A few weeks back, I was at the Agile Testing Days conference in Germany, and I had a great conversation with one of the attendees about what they learned. This included things like how to do automation, exploratory testing, driving transformation, and many other ways to improve as an engineer. The person said they could not wait to go back to work and ask their manager for approval to try some of the things they learned. I was shocked to hear this–approval?
This was partly because having been a manager for about two decades, I had never put myself in the middle of people improving the way we build a product or in someone improving themself. That is not Agile. I have long seen the manager’s role as growing talent so that as a team, group, or company, we can outlearn or outperform our competitors. People, including myself, should keep our skills and practices up to date so that we can meet that challenge.
This is not to say that I haven’t been asked the “can I improve” question as a manager. People who came from other groups or outside the company have looked me up to ask my permission, and each time I have reinforced that improving your skills is not my decision. Furthermore, improving how the team delivers is also not my decision. Those decisions belong to you and the team.
I came to this stance in how I lead people and teams long before I learned about the Agile mindset or methods. Perhaps that is why it felt so right to add Agile to my toolkit of how I practice management and leadership. I know a lot of career managers who think like this as well, but, as we know, the problem with feeling that you need to seek permission like we are discussing does not come from managers like me–they come from the darker side of command-and-control management that creates an environment of low trust.
One of the hallmarks of a low trust/non-Agile environment is little empowerment. People are subjected to having to justify and get approval for everything they do around the company. If subjected to this long enough, the behavior of learned helplessness emerges and takes root. In this state, regardless of high degrees of empowerment, individuals feel that control over their work is not possible because of past overly controlling or abusive environments. In the corporate environment, this may not be directly seen in day-to-day work and could be in the folklore of the organization.
As an example, when I was working in a large Fortune 100 company, we had the folklore of our founder sending out what was deemed Grove-a-Grams. Receiving one of these was rarely a nice thing. It would say something like, “you are fu**ing up my business. -a.” This all low cap call out with a vague signature indicated that you were about to lose your job if you did not fix your mistake. It was also very much folklore in the business 15 years past the last Grove-a-Gram went out. Still, the emotional effect of the lore keeps smart people from crossing an invisible boundary of not moving forward with ideas unless it was low risk to the business and was approved by somebody higher in the company–ultimately reducing personal risk-taking and innovation in the business. This is something that even the founder did not intend with the original “love” notes he sent to people.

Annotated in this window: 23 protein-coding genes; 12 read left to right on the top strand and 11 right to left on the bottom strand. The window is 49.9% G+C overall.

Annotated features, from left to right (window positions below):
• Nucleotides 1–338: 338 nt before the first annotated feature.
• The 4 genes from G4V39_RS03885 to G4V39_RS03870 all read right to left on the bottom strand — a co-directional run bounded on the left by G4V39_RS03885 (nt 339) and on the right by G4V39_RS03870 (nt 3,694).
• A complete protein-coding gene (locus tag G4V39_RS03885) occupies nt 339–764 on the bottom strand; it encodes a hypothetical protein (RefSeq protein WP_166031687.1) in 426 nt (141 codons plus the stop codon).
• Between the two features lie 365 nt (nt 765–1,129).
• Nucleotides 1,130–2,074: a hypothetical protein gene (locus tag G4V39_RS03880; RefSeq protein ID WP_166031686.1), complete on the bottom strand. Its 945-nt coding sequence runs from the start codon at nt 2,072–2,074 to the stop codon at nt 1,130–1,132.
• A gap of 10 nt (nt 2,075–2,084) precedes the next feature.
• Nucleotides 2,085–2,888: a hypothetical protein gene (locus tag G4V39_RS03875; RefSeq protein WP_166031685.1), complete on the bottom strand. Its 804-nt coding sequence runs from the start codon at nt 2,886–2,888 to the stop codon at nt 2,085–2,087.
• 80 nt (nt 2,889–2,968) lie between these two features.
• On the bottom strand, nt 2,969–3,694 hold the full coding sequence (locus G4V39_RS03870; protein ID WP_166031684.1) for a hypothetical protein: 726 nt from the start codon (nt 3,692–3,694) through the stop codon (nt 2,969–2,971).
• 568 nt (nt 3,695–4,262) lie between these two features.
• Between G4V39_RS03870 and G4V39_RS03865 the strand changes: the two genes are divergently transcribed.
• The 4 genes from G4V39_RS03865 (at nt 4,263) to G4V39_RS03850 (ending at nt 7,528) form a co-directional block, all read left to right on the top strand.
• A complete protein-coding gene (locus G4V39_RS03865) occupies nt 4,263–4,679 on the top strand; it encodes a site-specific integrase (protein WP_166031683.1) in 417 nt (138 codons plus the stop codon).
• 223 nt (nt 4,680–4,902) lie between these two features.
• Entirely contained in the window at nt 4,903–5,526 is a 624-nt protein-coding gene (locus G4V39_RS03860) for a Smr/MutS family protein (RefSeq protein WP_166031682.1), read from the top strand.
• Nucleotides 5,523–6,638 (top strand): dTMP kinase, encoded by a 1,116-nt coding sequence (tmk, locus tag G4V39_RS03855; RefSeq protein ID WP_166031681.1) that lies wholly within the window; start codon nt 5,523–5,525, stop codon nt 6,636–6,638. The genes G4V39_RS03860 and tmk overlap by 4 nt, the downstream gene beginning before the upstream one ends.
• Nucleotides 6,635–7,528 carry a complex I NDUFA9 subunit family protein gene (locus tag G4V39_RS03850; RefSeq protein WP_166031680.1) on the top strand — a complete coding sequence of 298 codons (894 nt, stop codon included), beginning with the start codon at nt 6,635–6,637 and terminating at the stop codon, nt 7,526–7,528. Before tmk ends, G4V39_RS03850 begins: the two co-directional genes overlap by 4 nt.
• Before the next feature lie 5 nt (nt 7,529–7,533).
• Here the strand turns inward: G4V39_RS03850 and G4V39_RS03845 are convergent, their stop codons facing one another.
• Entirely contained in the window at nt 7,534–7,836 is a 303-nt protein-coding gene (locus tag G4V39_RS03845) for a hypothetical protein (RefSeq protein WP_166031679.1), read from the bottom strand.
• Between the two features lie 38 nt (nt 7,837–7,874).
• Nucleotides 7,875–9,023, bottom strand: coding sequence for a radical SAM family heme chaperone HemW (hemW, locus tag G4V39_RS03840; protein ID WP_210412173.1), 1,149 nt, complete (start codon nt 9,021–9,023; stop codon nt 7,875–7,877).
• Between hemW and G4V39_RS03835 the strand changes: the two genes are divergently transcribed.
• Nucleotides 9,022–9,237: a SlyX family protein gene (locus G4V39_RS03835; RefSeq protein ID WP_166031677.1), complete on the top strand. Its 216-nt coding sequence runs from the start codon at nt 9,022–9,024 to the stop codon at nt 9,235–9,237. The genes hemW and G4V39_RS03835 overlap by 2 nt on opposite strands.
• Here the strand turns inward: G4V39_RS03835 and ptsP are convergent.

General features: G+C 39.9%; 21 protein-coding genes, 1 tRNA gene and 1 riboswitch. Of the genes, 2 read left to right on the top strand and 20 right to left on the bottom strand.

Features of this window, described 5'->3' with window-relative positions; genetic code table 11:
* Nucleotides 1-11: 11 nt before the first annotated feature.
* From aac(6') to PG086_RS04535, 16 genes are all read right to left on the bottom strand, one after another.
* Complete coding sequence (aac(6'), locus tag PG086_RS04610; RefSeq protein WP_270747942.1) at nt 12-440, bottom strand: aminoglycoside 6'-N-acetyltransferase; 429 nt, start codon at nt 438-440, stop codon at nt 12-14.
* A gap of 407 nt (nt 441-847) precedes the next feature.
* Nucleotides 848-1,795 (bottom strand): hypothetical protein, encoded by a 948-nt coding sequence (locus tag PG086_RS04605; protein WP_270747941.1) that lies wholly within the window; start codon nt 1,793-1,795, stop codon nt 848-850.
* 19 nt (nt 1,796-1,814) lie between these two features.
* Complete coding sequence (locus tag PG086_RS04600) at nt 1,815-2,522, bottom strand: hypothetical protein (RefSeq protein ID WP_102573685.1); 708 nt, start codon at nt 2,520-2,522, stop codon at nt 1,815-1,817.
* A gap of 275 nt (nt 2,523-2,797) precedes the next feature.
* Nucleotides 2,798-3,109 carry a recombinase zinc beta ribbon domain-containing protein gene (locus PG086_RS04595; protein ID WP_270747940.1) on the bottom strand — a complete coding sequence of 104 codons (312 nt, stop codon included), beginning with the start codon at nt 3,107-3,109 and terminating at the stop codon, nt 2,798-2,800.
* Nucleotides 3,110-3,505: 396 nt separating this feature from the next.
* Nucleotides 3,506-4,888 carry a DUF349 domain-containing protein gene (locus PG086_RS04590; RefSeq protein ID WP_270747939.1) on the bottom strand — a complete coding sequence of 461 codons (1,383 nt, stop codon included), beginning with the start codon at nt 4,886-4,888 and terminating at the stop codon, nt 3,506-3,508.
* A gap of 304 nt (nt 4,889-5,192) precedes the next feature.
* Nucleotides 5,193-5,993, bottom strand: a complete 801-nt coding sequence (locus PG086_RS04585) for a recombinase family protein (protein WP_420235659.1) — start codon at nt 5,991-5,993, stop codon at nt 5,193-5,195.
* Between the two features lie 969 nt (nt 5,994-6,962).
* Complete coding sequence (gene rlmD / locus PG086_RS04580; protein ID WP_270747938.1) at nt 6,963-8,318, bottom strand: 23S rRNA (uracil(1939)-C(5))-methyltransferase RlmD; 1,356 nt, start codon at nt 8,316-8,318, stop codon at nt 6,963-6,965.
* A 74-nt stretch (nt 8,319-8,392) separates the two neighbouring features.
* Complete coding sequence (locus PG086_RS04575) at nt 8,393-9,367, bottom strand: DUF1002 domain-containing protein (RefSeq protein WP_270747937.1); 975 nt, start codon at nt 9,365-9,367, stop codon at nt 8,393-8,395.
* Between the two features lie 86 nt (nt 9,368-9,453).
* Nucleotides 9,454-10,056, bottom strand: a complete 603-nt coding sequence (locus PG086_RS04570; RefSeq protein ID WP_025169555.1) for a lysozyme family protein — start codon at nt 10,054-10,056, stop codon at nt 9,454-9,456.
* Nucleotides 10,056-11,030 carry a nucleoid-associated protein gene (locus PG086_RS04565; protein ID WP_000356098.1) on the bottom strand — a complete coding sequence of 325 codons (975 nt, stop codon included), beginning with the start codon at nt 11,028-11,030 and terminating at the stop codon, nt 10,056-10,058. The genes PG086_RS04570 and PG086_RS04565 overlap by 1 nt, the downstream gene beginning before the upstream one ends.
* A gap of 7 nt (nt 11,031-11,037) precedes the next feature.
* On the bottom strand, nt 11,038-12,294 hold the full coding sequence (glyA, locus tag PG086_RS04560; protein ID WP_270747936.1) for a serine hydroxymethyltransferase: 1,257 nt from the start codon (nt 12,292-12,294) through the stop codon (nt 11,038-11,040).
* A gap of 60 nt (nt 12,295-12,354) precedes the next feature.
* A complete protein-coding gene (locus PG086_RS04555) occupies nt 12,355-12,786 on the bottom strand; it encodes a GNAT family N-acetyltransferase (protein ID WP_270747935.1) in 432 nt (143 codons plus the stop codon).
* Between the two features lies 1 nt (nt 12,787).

So as a change agent and leader in an emergent Agile business, it is crucial to identify the patterns of learned helplessness and take action to rehabilitate the work environment. Here are some things that you can do.
Rehabilitation with Flexible Boundaries
Flexible boundaries in companies allow employees to have more control in their day-to-day work. One example of a flexible boundary can be seen in your company values when you call out something like “Do no evil” or “Respect to the customer.” Companies utilizing flexible boundaries don’t write 700+-page employee guidelines around both of those phrases, but they give the employees the power to make those choices in their work themselves. No need to go to a “This is not evil” review and approval meeting.
So for change agents and leaders, it is your responsibility to call out what the flexible boundaries are and the rituals and roles around them. Declare what being in the boundary looks like to people. In the case of people coming to you to seek your approval for improving their job or product, let them know that they don’t need your permission to do that. I would typically tell people who asked me that it is expected in this company that you do that, and not improving the way you work is where you get in trouble. For people who are uncomfortable with that empowerment, I gave them an open invitation to seek my advice but not my approval. This is letting smart people be smart.
Upgrade the Folklore
As I called out earlier, myth and folklore are powerful in hindering your transformation. Still, they are also powerful tools in changing the environmental narrative to move you in a better direction. Stories about people embracing their empowerment and doing a better job for your customers are a great way to amplify the environment you want. Change agents and leaders can call out those stories in company newsletters, business update/all-hands meetings, on the company website, etc. Take every opportunity to create a new narrative that reinforces the emergent culture that moves you past the learned helplessness of the past.
What Do Others Have to Say?
We brought this topic into the last Agile Coaching Network (ACN), and you can hear what change agents and leaders from across the world think about this subject. We also talk about other things around what is the right framework for different types of work and ways to measure agility. Let me know what you think.